Letters for July 15, 2004

Hunting for a safe neighborhood

Re “Manhunt: the sequel” by Joe Dignan (SN&R News, July 8):

The Capitol Station District board of directors has been active in creating a clean, safe atmosphere in the Richards Boulevard/rail yards redevelopment area, working closely with the Sacramento Police Department, Sacramento County park rangers and Sacramento County Sheriff’s Department to enforce public health and safety regulations. Our efforts to allay blight and create a safe neighborhood cover a range of issues, from serious to nuisance crimes.

In both this follow-up and the original article (“Manhunt,” SN&R Cover, April 29), you mentioned that there had been no citizen complaints to police about sexual activity in the levee area. While the police may have not produced any citizen complaints for SN&R’s reporter, this community has not only complained about the prostitution, public sex acts and public exposure (as well as the related drug activity, vandalism and property damage to neighboring businesses) at the North 10th Street levee, but also has asked the police department to make enforcement a priority at that location. This was one of the earliest projects we worked on with our Problem Oriented Policing (POP) officers when we formed this organization in the late 1990s.

In our view, public sex acts, prostitution, indecent exposure and other similar activities fall in the “serious crime” category, particularly in a location such as the North 10th Street levee that is in close proximity to an elementary school. I have heard reports from the Dos Rios Elementary School and the local POP officers that used condoms, pornography and other paraphernalia were found on or near school grounds. In addition, there are many local people who use the levee trail for recreation and who would prefer not to witness sexual activity or exposure. This is not a victimless crime.

Finally, I would like to make it clear that the gender or sexual orientation of the perpetrators are not pertinent issues for this neighborhood, and nor is the question of whether the public sex is consensual. We would oppose this unacceptable behavior no matter how consensual or what the gender or orientation.

We support the police department’s commitment to enforcement of local regulations and to preserve the community’s safety, and we thank the department for its ongoing efforts to help resolve the problem at the North 10th Street levee.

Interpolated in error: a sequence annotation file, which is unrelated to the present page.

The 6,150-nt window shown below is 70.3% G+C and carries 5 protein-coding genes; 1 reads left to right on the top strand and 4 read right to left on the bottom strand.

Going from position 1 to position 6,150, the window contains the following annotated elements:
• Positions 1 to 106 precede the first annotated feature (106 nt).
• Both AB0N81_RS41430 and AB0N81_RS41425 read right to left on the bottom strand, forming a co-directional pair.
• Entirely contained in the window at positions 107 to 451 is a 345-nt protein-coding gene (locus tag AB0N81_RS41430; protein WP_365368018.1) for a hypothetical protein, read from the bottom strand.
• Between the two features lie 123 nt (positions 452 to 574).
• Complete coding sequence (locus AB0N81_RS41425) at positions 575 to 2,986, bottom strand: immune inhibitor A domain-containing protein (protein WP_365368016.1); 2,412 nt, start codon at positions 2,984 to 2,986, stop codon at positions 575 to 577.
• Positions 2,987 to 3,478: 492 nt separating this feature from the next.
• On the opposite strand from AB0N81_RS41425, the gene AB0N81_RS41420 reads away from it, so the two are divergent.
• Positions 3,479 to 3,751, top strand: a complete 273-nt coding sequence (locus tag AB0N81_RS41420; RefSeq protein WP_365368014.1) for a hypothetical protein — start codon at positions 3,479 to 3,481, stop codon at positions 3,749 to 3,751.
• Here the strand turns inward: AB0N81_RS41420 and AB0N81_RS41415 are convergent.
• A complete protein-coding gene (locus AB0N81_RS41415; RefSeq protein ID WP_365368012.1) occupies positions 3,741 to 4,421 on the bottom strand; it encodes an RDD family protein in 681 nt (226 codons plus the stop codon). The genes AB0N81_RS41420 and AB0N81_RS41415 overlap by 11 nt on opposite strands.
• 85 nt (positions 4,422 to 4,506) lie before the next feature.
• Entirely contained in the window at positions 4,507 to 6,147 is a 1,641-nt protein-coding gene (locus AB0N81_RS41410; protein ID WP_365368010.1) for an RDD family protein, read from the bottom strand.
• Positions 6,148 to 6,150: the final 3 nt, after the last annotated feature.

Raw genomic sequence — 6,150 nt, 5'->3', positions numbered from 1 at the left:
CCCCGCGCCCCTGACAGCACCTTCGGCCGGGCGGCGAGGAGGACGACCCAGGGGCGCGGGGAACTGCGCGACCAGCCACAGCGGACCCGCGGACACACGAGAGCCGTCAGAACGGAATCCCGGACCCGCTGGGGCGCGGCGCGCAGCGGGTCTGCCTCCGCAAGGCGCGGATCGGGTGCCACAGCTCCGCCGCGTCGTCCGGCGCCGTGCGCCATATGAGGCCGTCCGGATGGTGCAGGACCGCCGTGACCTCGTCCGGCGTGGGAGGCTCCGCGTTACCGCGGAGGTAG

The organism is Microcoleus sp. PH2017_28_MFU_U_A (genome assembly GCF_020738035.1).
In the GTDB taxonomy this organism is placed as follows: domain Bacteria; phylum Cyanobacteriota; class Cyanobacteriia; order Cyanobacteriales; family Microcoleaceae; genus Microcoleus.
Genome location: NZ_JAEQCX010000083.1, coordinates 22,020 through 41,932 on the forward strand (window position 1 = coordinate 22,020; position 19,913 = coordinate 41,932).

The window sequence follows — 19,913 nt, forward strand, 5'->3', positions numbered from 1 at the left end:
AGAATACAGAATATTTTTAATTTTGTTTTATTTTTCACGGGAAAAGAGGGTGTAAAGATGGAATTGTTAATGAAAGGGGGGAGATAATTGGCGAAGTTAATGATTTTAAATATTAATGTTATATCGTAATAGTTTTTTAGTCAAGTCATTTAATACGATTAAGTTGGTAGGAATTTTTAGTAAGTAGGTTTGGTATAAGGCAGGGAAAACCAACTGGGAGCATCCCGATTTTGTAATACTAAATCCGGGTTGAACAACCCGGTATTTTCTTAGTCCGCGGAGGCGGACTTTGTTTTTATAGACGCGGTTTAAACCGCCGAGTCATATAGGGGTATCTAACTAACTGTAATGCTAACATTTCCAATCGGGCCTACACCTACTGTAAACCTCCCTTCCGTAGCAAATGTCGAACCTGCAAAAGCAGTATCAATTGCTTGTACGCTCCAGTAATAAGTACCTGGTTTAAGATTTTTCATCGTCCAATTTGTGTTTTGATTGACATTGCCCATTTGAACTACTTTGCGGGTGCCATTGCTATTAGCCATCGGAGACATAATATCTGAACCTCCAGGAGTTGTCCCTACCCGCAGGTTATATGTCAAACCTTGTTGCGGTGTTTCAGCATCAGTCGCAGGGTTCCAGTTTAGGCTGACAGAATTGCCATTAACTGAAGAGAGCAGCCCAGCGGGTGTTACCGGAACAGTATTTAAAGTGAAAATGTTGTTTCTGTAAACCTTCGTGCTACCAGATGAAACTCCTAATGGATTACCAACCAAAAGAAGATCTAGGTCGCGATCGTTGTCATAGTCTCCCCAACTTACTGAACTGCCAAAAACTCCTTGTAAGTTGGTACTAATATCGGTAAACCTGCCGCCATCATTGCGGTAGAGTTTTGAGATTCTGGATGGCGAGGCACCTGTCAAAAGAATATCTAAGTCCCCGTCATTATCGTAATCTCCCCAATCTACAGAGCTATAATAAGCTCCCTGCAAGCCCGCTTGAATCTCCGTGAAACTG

Connie Miottel
executive director,
Capitol Station District

He’s added it up

Re “Do the math” (SN&R Editorial, July 1):

Those who fail to learn from history are doomed to repeat it.

In 1968, many supporters of Senator Eugene McCarthy refused to support Democratic nominee Hubert Humphrey in the election, claiming that “there isn’t a dime’s worth of difference between Humphrey and [Richard] Nixon.” Nixon wound up winning a very close race. The results: Watergate, etc.

We are in an even more dangerous situation today. As bad as four more years of George W. Bush would be, can you imagine a Supreme Court with a majority of Antonin Scalias and Clarence Thomases for the next 20 years?

Ralph Nader is willing to risk that just to make a political point. Your editorial was right on target.

Steve Mehlman

Not going to two parties

Re “Do the math” (SN&R Editorial, July 1):

It’s hypocritical to cry, “Anyone but Bush!” and then attack someone who offers a real alternative.

For the record, I don’t share Ralph Nader’s politics, but I admire his willingness to do what he thinks is right, in the face of vilification from those whom he once could count as allies. Politics is fickle indeed.

If I vote for someone with integrity, honor and values who can’t get elected, and you vote for the lesser of two evils who could be president, which one of us has really “thrown his vote away”? Does a choice between Benito Mussolini or Fidel Castro really offer much of a choice at all?

And, if numbers are all you care about, consider this: Many on the right aren’t exactly thrilled with George W. Bush, either. Contributions to the Libertarian, Patriot and Constitution Parties are way up, and the GOP is as worried about Michael Badnarik as the Dems are about Nader. All over the spectrum, “the lesser of two evils” is becoming unpalatable.